Here we take a look at five of the worst Open chokes, highlighted by Jean Van de Velde's 72nd hole collapse at Carnoustie in 1999
Worst Open Golf Choke #4: Leo Diegel, Royal Liverpool, 1930
Leo Diegel began caddying aged ten and, aged 17, in 1916, won the Michigan Open. In 1920 he first played in his first US Open and finished runner up.
He won two Majors in a career cut short by a shoulder injury. Both of these were in matchplay tournaments – the 1928 and 1929 USPGA Championship.
Eight times he finished the top 10 of the US Open or The Open, the only two strokeplay Majors during most of his career. In the USPGA he was once losing finalist, once losing quarter-finalist.
Leo Diegel was an excellent striker of the ball, but he could struggle on the green. After some experimenting, he developed a way of putting which dampened his chance of calamity.
He used an extra-long putter, a forerunner of the belly putter, which he pressed to his waist during the stroke. When he putted he crouched over the ball, with his elbows jutting out so that his forearms pointed in a straight line parallel to the target line.
His style caused much comment, but it had a much to recommend it. He crouched so low that he looked straight down on the ball, and a twist of head meant he looked straight down the target line. When the stroke was played with a pendulum motion, it is hard to twist the putter face out of perpendicular during the stroke.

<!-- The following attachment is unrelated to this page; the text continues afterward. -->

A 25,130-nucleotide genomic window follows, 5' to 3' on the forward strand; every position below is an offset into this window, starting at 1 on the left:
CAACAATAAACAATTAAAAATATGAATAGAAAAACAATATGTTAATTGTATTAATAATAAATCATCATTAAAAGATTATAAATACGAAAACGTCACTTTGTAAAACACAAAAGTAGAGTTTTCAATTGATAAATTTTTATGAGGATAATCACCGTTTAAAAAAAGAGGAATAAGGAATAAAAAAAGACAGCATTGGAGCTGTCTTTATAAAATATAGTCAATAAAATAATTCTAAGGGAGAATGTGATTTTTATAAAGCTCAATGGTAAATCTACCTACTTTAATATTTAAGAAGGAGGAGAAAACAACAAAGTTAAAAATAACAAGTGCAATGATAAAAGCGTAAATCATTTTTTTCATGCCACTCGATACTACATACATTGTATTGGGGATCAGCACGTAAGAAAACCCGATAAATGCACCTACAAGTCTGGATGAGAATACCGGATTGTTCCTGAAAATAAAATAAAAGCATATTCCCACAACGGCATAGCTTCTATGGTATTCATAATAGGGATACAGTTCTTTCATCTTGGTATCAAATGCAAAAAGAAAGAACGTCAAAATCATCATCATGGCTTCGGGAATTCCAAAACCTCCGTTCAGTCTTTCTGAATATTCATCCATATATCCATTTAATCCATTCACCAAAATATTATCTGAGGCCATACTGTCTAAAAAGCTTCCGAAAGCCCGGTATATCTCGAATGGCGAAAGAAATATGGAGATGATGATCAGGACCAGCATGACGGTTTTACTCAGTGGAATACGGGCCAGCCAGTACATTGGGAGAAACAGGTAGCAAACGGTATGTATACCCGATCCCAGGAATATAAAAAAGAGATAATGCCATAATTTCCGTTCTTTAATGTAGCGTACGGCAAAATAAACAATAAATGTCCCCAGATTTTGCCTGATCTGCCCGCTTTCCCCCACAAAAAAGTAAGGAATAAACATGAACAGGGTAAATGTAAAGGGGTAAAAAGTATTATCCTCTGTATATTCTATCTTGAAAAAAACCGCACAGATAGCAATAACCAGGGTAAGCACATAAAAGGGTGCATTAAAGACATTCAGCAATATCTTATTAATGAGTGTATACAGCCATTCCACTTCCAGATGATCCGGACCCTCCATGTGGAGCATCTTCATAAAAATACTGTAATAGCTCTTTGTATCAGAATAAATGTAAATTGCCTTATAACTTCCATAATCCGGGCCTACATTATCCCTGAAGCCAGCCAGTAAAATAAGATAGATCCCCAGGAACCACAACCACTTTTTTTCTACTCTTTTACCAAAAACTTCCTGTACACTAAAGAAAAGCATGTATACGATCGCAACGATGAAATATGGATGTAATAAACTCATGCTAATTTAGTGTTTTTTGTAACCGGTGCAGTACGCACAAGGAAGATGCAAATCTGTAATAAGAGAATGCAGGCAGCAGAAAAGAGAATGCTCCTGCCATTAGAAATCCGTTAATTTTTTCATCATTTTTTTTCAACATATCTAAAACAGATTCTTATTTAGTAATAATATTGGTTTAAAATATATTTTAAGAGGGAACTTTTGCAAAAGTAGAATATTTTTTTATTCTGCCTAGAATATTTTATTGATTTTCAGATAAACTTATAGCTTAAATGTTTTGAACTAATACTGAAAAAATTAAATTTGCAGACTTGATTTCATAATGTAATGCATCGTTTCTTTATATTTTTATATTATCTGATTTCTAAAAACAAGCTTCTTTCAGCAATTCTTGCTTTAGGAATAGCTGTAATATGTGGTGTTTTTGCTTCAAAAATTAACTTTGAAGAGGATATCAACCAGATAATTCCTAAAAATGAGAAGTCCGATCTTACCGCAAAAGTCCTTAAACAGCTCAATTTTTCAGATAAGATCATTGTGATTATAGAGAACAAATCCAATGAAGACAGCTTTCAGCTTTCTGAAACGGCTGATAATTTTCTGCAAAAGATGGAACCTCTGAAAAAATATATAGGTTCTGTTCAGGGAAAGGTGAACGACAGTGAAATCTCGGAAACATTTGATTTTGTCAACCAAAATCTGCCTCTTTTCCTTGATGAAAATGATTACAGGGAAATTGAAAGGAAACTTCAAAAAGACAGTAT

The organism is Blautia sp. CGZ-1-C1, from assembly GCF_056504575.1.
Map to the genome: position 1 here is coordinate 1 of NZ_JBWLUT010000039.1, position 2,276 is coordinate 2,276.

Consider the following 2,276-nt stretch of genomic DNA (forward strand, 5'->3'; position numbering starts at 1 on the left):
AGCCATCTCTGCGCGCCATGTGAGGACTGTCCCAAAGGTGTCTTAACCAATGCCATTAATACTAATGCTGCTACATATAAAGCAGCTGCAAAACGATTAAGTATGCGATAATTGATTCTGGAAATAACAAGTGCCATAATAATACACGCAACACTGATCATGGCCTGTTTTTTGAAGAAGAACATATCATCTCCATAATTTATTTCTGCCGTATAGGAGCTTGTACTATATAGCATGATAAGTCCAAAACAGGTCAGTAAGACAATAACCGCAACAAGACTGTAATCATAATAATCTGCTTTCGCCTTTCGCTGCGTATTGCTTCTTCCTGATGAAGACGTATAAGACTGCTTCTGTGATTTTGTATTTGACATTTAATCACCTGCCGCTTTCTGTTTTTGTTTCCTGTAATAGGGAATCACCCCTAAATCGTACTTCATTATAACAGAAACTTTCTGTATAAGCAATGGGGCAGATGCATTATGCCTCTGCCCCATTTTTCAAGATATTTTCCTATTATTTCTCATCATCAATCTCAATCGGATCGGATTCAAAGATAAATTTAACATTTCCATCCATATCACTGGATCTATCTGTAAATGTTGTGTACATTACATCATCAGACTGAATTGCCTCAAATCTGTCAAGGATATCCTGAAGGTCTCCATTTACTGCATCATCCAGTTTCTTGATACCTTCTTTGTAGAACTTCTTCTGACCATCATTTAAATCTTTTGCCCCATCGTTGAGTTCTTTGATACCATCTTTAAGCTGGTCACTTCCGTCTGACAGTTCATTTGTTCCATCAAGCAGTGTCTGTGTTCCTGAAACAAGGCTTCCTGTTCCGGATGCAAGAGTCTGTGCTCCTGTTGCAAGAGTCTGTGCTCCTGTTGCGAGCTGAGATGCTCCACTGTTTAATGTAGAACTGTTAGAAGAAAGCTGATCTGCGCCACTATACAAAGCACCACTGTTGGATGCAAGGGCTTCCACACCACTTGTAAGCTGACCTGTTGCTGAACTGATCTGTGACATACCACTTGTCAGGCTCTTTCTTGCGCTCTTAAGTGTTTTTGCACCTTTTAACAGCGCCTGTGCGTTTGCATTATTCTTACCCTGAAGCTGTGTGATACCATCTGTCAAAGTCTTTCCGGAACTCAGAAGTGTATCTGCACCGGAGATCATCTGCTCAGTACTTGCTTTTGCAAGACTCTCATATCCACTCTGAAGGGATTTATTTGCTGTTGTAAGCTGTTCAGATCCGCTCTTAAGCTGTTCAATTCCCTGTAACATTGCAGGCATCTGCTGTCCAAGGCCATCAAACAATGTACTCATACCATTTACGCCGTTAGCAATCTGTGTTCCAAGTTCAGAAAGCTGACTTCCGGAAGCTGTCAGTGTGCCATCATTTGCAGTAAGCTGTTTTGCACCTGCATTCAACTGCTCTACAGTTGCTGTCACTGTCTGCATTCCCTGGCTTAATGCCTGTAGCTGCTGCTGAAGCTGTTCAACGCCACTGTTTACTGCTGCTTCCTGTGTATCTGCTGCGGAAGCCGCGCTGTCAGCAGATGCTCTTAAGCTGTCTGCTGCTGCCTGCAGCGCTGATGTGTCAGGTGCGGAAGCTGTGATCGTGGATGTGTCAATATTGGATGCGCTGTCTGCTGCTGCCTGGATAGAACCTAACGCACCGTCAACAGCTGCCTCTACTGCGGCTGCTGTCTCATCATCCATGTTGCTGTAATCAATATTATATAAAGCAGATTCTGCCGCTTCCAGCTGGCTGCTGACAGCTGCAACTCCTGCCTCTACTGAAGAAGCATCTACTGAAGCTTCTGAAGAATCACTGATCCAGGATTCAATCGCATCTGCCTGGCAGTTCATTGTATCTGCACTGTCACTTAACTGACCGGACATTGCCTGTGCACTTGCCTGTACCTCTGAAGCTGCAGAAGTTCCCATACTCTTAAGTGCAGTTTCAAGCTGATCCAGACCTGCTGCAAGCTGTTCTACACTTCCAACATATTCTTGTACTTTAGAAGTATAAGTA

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As a result, this method briefly caught on and this style of putting was known as ‘diegeling’.
Diegel’s Open golf choke came in the 1930 tournament. On the final green he has a tiddler to knock in for par and a share of the lead.
Bernard Darwin described what happened as: “Finally he laid his putt apparently stone-dead in three at the ‘Home’ hole and missed the putt by the widest possible margin”.
Later, the notion took hold that Diegel has missed the ball altogether, that an attack of the yips caused him to whiff the ball, that is, play an air shot. These days there would be definite proof by way of television pictures; then there was just eye-witness accounts, reportage and anecdote.
In Golf Between Two Wars, Darwin said that Leo had utterly failed to hit it, which was interpreted that Diegel had actually missed the ball, a horrendous case of the yips if so. But, of course it could just mean that Diegel had not committed to the shot, and badly miss- or under-hit it.
Air shots at The Open are not unknowns, Hale Irwin missed a tap in from three inches in the 1983 Open, This cannot be classified as a Open Golf choke for our list however, as it was in the second round, and a result of carelessness.
Why Irwin’s is so well remembered, is that it cost him his chance of the title as he finished one shot behind winner Tom Watson, Had he made that 3in tap in two days earlier he would have been in a play-off with Watson.